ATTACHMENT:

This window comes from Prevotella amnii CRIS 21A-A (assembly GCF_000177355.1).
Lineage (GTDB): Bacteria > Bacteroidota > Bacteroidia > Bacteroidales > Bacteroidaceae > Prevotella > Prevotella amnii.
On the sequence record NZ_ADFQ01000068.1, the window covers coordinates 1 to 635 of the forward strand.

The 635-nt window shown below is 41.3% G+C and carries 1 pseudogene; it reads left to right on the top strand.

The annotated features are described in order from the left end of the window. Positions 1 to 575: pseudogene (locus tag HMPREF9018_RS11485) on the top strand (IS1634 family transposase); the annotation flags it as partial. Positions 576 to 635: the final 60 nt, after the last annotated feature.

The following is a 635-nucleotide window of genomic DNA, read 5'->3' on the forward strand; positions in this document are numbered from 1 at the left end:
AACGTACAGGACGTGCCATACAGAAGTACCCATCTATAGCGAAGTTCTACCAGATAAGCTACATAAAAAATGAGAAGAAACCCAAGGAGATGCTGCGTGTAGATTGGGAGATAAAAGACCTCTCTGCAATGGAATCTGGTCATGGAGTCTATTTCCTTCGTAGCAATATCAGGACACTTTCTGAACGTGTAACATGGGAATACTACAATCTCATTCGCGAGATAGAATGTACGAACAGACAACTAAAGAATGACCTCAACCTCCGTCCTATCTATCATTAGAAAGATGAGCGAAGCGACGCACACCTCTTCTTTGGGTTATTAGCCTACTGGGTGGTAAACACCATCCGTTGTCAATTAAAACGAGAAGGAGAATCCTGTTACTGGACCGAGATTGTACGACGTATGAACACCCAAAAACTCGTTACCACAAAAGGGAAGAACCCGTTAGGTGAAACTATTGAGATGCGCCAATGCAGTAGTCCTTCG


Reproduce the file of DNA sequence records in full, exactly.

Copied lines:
This window comes from Prevotella amnii CRIS 21A-A (assembly GCF_000177355.1).
Lineage (GTDB): Bacteria > Bacteroidota > Bacteroidia > Bacteroidales > Bacteroidaceae > Prevotella > Prevotella amnii.
On the sequence record NZ_ADFQ01000068.1, the window covers coordinates 1 to 635 of the forward strand.

The 635-nt window shown below is 41.3% G+C and carries 1 pseudogene; it reads left to right on the top strand.

The annotated features are described in order from the left end of the window. Positions 1 to 575: pseudogene (locus tag HMPREF9018_RS11485) on the top strand (IS1634 family transposase); the annotation flags it as partial. Positions 576 to 635: the final 60 nt, after the last annotated feature.

The following is a 635-nucleotide window of genomic DNA, read 5'->3' on the forward strand; positions in this document are numbered from 1 at the left end:
AACGTACAGGACGTGCCATACAGAAGTACCCATCTATAGCGAAGTTCTACCAGATAAGCTACATAAAAAATGAGAAGAAACCCAAGGAGATGCTGCGTGTAGATTGGGAGATAAAAGACCTCTCTGCAATGGAATCTGGTCATGGAGTCTATTTCCTTCGTAGCAATATCAGGACACTTTCTGAACGTGTAACATGGGAATACTACAATCTCATTCGCGAGATAGAATGTACGAACAGACAACTAAAGAATGACCTCAACCTCCGTCCTATCTATCATTAGAAAGATGAGCGAAGCGACGCACACCTCTTCTTTGGGTTATTAGCCTACTGGGTGGTAAACACCATCCGTTGTCAATTAAAACGAGAAGGAGAATCCTGTTACTGGACCGAGATTGTACGACGTATGAACACCCAAAAACTCGTTACCACAAAAGGGAAGAACCCGTTAGGTGAAACTATTGAGATGCGCCAATGCAGTAGTCCTTCG